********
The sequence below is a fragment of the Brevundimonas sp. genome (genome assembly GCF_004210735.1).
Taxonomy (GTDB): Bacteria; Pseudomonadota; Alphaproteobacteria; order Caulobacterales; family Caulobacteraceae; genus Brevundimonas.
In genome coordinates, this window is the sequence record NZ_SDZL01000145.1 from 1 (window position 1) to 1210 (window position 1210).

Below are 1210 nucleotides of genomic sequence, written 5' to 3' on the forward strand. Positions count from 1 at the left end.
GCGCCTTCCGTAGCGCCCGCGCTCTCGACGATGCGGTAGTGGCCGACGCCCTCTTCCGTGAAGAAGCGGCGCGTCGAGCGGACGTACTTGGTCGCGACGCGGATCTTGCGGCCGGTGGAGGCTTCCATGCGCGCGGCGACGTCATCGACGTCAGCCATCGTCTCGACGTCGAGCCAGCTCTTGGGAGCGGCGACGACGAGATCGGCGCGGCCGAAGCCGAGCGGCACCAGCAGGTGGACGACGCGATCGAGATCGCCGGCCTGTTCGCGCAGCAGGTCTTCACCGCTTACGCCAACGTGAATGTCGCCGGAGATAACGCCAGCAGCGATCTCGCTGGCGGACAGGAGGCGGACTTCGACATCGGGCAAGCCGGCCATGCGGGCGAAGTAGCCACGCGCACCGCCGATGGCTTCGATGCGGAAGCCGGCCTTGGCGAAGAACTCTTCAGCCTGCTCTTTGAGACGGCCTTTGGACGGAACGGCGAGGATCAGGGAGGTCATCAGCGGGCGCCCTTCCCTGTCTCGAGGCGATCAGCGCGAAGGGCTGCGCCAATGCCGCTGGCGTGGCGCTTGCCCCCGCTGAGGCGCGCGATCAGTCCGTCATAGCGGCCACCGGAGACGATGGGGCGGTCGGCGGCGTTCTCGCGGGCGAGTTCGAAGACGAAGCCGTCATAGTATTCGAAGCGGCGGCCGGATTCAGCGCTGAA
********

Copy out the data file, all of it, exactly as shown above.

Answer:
The sequence below is a fragment of the Brevundimonas sp. genome (genome assembly GCF_004210735.1).
Taxonomy (GTDB): Bacteria; Pseudomonadota; Alphaproteobacteria; order Caulobacterales; family Caulobacteraceae; genus Brevundimonas.
In genome coordinates, this window is the sequence record NZ_SDZL01000145.1 from 1 (window position 1) to 1210 (window position 1210).

Below are 1210 nucleotides of genomic sequence, written 5' to 3' on the forward strand. Positions count from 1 at the left end.
GCGCCTTCCGTAGCGCCCGCGCTCTCGACGATGCGGTAGTGGCCGACGCCCTCTTCCGTGAAGAAGCGGCGCGTCGAGCGGACGTACTTGGTCGCGACGCGGATCTTGCGGCCGGTGGAGGCTTCCATGCGCGCGGCGACGTCATCGACGTCAGCCATCGTCTCGACGTCGAGCCAGCTCTTGGGAGCGGCGACGACGAGATCGGCGCGGCCGAAGCCGAGCGGCACCAGCAGGTGGACGACGCGATCGAGATCGCCGGCCTGTTCGCGCAGCAGGTCTTCACCGCTTACGCCAACGTGAATGTCGCCGGAGATAACGCCAGCAGCGATCTCGCTGGCGGACAGGAGGCGGACTTCGACATCGGGCAAGCCGGCCATGCGGGCGAAGTAGCCACGCGCACCGCCGATGGCTTCGATGCGGAAGCCGGCCTTGGCGAAGAACTCTTCAGCCTGCTCTTTGAGACGGCCTTTGGACGGAACGGCGAGGATCAGGGAGGTCATCAGCGGGCGCCCTTCCCTGTCTCGAGGCGATCAGCGCGAAGGGCTGCGCCAATGCCGCTGGCGTGGCGCTTGCCCCCGCTGAGGCGCGCGATCAGTCCGTCATAGCGGCCACCGGAGACGATGGGGCGGTCGGCGGCGTTCTCGCGGGCGAGTTCGAAGACGAAGCCGTCATAGTATTCGAAGCGGCGGCCGGATTCAGCGCTGAA